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The Low FODMAP Diet: A Food As Medicine Approach to IBS

The Low FODMAP Diet: A Food As Medicine Approach to IBS

Feeling bloated, unusually gassy and dealing with constipation or diarrhea that feels life-altering?  

Do you have IBS?

Maybe – IBS refers to irritable bowel syndrome-a highly common and frequently diagnosed (and frustrating!) chronic gastrointestinal disorder.  It is characterized by frequent periods of abdominal pain, bloating and either constipation/diarrhea or both (3). Does this sound like you? Unfortunately, this diagnosis is a bit of a catchall and typically given without much recommendation around what to do to improve it. Not to fear-food can be your medicine! Say hello to the low fodmap diet-numerous studies have shown that a short-term low fodmap diet can improve and potentially resolve symptoms of IBS (1,2,3).

Ok, well what the heck are FODMAPS?

FODMAPS are certain types of carbohydrates known to cause gastrointestinal distress like bloating, gas pains and diarrhea or constipation.  More specifically, FODMAP stands for: Fermentable Oligosaccharide, Disaccharide, Monosaccharide, And Polyols. Therefore, a low fodmap diet refers to a restrictive diet in which these types of carbohydrates are removed or greatly reduced.  Funny enough, this diet isn’t necessarily “healthier”. It eliminates many commonly healthy foods like cauliflower and garlic-therefore it is extremely important that it is used short term.  

How do FODMAPs contribute to IBS?

These specific types of short-chain carbohydrates are poorly absorbed by the small intestine and therefore can ferment in the small bowel or the colon (1). They do this in two ways- they can cause an overall increase in osmotic activity or they can cause an increase in gas production (1, 4).  Increased osmotic activity means that certain fodmaps pull water into the small intestine causing abdominal bloating, distention and potentially diarrhea (1). Examples of fodmaps that typically contribute to this symptom includes foods with excess fructose like sugar snaps, pears, honey and sugar alcohols like xylitol.

Secondly, fodmaps that aren’t absorbed well can be rapidly fermented in the colon leading to more gas and associated pain and bloat (3). Think: food baby/belly! Fodmap foods that tend to contribute to these types of gassy symptoms includes high fructan foods like garlic, onion, wheat and cashews. Therefore, a short term elimination should improve these symptoms-specifically, one study showed that up to 86% of patients with IBS found improvement in overall gut-related symptoms such as abdominal pain, constipation, diarrhea, bloating and unusual gas after following the diet (1). 

Ok, so how do I get started on the low FODMAP diet?

It’s recommended to follow a 2-6 week low FODMAP elimination diet in addition to working closely with a dietitian/nutritionist (5).  The goal is to avoid the high fodmap foods and keep the moderate fodmaps as low as possible during the elimination period (it’s called low fodmap not no fodmap for a reason!).  In the chart below you’ll see the high fodmap foods to avoid. After the elimination period, the recommendation is to slowly add back high fodmap foods one at a time, with the guidance of a nutritionist. Typically, it is recommended to challenge in fodmaps at small doses first, working your way up to the larger portion you would typically eat. The outcome is that you should be able to decipher out only a few fodmaps that make you truly symptomatic for the long term.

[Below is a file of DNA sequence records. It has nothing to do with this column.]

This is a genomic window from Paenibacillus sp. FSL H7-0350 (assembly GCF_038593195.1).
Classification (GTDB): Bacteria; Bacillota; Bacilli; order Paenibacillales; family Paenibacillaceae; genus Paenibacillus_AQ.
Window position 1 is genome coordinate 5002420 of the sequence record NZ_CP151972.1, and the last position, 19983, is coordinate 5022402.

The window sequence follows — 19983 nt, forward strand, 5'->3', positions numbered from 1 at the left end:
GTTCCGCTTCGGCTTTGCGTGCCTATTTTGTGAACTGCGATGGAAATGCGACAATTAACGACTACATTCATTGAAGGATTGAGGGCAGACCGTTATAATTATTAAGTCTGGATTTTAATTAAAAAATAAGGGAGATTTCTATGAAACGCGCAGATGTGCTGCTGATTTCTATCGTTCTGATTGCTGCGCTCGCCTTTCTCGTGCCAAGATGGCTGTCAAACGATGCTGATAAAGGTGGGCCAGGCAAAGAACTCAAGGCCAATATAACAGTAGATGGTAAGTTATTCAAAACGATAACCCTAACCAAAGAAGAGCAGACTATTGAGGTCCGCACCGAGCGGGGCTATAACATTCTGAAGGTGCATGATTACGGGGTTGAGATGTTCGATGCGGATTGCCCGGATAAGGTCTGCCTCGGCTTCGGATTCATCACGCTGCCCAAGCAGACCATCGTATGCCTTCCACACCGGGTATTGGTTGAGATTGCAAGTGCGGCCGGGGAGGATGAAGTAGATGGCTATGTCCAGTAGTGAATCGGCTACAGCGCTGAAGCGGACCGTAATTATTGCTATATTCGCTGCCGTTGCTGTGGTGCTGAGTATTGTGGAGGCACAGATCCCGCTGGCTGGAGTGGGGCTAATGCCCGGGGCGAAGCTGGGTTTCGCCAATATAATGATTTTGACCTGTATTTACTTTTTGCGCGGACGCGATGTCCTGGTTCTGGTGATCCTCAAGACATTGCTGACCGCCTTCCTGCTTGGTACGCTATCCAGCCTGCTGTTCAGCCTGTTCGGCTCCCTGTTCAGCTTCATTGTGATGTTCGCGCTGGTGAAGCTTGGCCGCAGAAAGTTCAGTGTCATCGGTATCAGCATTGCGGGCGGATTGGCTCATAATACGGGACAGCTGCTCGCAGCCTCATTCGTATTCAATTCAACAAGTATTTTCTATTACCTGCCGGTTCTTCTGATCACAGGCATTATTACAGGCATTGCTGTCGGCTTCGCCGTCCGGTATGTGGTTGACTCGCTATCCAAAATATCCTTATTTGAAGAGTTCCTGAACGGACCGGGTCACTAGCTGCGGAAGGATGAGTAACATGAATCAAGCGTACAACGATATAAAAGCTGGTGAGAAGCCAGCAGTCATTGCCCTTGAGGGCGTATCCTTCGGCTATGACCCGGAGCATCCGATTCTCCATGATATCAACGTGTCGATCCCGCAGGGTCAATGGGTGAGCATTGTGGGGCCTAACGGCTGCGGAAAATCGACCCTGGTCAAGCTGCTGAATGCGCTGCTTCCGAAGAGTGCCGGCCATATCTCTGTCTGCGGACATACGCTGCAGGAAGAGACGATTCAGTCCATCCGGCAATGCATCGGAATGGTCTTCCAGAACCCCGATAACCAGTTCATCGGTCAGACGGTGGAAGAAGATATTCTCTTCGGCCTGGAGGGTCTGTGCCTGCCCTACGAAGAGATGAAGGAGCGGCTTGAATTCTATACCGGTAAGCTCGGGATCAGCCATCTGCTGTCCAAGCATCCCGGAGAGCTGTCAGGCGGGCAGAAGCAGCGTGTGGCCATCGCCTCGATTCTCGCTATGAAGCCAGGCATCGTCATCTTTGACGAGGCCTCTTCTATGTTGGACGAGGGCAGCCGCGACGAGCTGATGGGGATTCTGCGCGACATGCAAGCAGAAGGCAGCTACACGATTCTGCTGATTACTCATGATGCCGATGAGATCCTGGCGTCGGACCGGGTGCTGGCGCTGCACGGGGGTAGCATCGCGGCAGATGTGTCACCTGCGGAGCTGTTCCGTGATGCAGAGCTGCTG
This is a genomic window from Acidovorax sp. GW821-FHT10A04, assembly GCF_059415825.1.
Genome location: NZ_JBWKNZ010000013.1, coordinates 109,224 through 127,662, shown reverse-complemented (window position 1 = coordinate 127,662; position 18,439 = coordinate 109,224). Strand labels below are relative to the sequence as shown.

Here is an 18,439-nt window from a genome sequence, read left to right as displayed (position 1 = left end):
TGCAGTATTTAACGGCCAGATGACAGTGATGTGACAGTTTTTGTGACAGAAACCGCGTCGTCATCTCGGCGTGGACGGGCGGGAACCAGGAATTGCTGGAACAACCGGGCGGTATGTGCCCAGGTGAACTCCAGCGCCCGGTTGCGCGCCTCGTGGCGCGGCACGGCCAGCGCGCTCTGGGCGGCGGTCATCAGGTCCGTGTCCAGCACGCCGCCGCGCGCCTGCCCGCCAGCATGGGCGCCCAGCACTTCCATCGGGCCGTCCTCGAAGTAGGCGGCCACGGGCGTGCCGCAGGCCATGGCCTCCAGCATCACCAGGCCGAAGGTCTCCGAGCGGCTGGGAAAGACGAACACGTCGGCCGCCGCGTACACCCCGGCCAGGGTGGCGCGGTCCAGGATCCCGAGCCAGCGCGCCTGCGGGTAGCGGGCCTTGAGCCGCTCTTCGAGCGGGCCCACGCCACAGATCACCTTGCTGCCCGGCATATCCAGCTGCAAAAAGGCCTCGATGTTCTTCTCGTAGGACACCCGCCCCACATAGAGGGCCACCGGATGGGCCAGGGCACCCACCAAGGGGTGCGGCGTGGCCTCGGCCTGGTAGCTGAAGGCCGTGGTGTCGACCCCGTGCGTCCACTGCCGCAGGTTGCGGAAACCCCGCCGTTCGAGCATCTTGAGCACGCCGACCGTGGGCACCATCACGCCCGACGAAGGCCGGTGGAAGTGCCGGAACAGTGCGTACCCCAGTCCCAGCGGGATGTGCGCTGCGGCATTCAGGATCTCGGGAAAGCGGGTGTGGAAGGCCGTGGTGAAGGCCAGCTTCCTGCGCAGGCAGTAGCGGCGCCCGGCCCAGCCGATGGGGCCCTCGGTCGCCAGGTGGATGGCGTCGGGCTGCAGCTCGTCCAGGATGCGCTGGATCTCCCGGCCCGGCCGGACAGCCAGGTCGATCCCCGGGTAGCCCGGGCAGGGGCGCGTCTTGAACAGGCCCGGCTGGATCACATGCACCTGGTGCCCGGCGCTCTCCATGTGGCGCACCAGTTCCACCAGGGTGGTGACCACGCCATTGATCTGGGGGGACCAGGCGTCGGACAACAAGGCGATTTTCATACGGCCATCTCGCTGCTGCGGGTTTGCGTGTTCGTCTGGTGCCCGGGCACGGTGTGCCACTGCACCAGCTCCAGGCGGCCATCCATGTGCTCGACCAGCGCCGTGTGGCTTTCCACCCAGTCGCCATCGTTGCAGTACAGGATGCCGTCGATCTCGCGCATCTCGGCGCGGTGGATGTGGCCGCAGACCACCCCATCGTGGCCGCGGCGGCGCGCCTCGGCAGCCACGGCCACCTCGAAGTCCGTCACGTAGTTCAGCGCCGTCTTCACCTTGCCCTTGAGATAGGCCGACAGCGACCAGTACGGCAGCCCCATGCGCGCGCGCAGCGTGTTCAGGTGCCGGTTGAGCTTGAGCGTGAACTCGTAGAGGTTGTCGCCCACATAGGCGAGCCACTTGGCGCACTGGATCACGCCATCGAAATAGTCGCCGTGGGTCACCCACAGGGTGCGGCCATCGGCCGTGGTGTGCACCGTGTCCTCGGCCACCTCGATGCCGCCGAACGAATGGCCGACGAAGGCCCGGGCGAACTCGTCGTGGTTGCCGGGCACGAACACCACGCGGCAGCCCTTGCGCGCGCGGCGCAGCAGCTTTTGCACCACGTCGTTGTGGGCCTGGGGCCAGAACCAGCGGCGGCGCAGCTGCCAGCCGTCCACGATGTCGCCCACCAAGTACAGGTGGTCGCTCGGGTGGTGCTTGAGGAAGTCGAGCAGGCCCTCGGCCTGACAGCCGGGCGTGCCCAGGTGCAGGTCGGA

What if I feel amazing eating low fodmap and want to eat that way forever?

This diet is meant to be short term! Why? It is not recommended long term due to the risk of nutrient deficiencies and potential altered gut microbiota (1, 5). As you can see below, many extremely healthy foods are left out of the diet and therefore, long term avoidance can set someone up for inadequate intake of fiber as well as vitamins/minerals.  It is important to remember, these are not “bad” foods and the use in the diet is to “quiet down” your symptoms to then decipher out the small handful of foods that are the most triggering for you. Think of your gut like a messy, scribbly black board. The low fodmap diet is the eraser that clears away the mess to allow you to pinpoint the smaller chalkboard marks that are hard to see when the scribbles are there.

Need more digestive support? Schedule a visit with our functional medicine Nutritionist for an in-depth, individualized nutrition consult and meal plan.

 

 

High FODMAP Foods To Avoid:

High Lactose  High Fructose High Fructans GOS High Polyols
Soft cheeses 
Cow’s milk, yogurt & icecream

Asparagus, sugar snaps, sun dried tomatoes
Apples, cherries, fresh fig, mango, brown bananas
Agave, corn syrup, honey, molasses
Onions, shallots, garlic, scallion bulb (white parts), artichoke
Dried fruits, grapefruit, nectarine, peaches
Gluten 
Pistachio & Cashew
Chicory root, carob powder, inulin
Chamomile or oolong tea
Most beans Cauliflower, celery,  mushrooms, snow peas
Avocado
Apricots, pears, plums, watermelon
Sugar alcohols like xylitol

Recommended Supplements For IBS:

IBS- Constipated: Natural Calm

IBS- Diarrhea: GI Alive

Inflammation: GI Alive, Fish oil

Gut balancing: Ultrabiotic, Mega Spore Probiotic, GutPro

Bacterial herbal support: Biocidin

General: Probutyrate, Magnesium


Click Here for Low FODMAP Recipes!

 

 

References:

  1. https://www.ncbi.nlm.nih.gov/pmc/articles/PMC4918736/
  2. https://www.ncbi.nlm.nih.gov/pmc/articles/PMC5622700/
  3. https://www.ncbi.nlm.nih.gov/pubmed/30946302
  4. https://www.ncbi.nlm.nih.gov/pubmed/15948806
  5. https://www.ncbi.nlm.nih.gov/pmc/articles/PMC5390324/

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